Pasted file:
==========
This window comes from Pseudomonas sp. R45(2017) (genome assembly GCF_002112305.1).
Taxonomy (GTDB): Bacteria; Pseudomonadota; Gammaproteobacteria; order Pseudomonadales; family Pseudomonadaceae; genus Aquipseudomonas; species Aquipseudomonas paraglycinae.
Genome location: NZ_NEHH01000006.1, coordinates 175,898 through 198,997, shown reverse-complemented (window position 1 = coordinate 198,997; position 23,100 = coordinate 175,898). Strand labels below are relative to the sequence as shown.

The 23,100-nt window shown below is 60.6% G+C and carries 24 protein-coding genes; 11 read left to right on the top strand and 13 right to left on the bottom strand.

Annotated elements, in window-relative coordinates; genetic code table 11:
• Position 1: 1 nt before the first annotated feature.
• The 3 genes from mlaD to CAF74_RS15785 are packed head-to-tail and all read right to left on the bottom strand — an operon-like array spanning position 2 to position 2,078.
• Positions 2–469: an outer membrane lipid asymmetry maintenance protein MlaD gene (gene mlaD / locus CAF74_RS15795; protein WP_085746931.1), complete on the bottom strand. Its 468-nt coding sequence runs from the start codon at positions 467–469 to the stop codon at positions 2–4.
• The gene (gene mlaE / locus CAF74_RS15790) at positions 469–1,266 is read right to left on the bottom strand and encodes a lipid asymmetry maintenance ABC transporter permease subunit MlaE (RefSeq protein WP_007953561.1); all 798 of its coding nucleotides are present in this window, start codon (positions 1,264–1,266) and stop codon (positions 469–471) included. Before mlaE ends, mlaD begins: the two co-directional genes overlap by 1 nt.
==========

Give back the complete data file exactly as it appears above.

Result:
This window comes from Pseudomonas sp. R45(2017) (genome assembly GCF_002112305.1).
Taxonomy (GTDB): Bacteria; Pseudomonadota; Gammaproteobacteria; order Pseudomonadales; family Pseudomonadaceae; genus Aquipseudomonas; species Aquipseudomonas paraglycinae.
Genome location: NZ_NEHH01000006.1, coordinates 175,898 through 198,997, shown reverse-complemented (window position 1 = coordinate 198,997; position 23,100 = coordinate 175,898). Strand labels below are relative to the sequence as shown.

The 23,100-nt window shown below is 60.6% G+C and carries 24 protein-coding genes; 11 read left to right on the top strand and 13 right to left on the bottom strand.

Annotated elements, in window-relative coordinates; genetic code table 11:
• Position 1: 1 nt before the first annotated feature.
• The 3 genes from mlaD to CAF74_RS15785 are packed head-to-tail and all read right to left on the bottom strand — an operon-like array spanning position 2 to position 2,078.
• Positions 2–469: an outer membrane lipid asymmetry maintenance protein MlaD gene (gene mlaD / locus CAF74_RS15795; protein WP_085746931.1), complete on the bottom strand. Its 468-nt coding sequence runs from the start codon at positions 467–469 to the stop codon at positions 2–4.
• The gene (gene mlaE / locus CAF74_RS15790) at positions 469–1,266 is read right to left on the bottom strand and encodes a lipid asymmetry maintenance ABC transporter permease subunit MlaE (RefSeq protein WP_007953561.1); all 798 of its coding nucleotides are present in this window, start codon (positions 1,264–1,266) and stop codon (positions 469–471) included. Before mlaE ends, mlaD begins: the two co-directional genes overlap by 1 nt.